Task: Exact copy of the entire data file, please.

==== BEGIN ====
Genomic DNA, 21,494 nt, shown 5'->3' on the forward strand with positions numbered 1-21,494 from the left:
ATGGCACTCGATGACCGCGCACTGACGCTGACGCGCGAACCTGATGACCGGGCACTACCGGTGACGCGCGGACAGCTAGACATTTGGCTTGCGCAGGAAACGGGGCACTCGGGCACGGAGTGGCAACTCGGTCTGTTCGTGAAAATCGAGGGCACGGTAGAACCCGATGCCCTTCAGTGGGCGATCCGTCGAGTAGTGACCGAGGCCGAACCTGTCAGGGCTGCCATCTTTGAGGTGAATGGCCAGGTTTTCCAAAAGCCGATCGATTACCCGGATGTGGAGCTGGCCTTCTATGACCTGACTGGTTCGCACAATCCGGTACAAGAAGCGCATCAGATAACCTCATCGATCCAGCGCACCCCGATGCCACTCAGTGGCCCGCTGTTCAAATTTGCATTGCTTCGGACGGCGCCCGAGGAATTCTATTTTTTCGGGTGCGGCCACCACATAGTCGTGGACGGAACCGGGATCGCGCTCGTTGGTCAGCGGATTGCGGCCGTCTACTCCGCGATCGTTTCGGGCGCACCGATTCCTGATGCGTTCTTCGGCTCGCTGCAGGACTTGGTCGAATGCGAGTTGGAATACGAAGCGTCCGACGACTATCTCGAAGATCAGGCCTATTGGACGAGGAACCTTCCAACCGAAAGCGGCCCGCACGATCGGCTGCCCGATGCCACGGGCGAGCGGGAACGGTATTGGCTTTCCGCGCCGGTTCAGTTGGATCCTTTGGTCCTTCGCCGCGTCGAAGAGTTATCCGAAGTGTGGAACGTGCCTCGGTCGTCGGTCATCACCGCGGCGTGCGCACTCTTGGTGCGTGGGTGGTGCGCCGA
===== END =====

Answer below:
Genomic DNA, 21,494 nt, shown 5'->3' on the forward strand with positions numbered 1-21,494 from the left:
ATGGCACTCGATGACCGCGCACTGACGCTGACGCGCGAACCTGATGACCGGGCACTACCGGTGACGCGCGGACAGCTAGACATTTGGCTTGCGCAGGAAACGGGGCACTCGGGCACGGAGTGGCAACTCGGTCTGTTCGTGAAAATCGAGGGCACGGTAGAACCCGATGCCCTTCAGTGGGCGATCCGTCGAGTAGTGACCGAGGCCGAACCTGTCAGGGCTGCCATCTTTGAGGTGAATGGCCAGGTTTTCCAAAAGCCGATCGATTACCCGGATGTGGAGCTGGCCTTCTATGACCTGACTGGTTCGCACAATCCGGTACAAGAAGCGCATCAGATAACCTCATCGATCCAGCGCACCCCGATGCCACTCAGTGGCCCGCTGTTCAAATTTGCATTGCTTCGGACGGCGCCCGAGGAATTCTATTTTTTCGGGTGCGGCCACCACATAGTCGTGGACGGAACCGGGATCGCGCTCGTTGGTCAGCGGATTGCGGCCGTCTACTCCGCGATCGTTTCGGGCGCACCGATTCCTGATGCGTTCTTCGGCTCGCTGCAGGACTTGGTCGAATGCGAGTTGGAATACGAAGCGTCCGACGACTATCTCGAAGATCAGGCCTATTGGACGAGGAACCTTCCAACCGAAAGCGGCCCGCACGATCGGCTGCCCGATGCCACGGGCGAGCGGGAACGGTATTGGCTTTCCGCGCCGGTTCAGTTGGATCCTTTGGTCCTTCGCCGCGTCGAAGAGTTATCCGAAGTGTGGAACGTGCCTCGGTCGTCGGTCATCACCGCGGCGTGCGCACTCTTGGTGCGTGGGTGGTGCGCCGA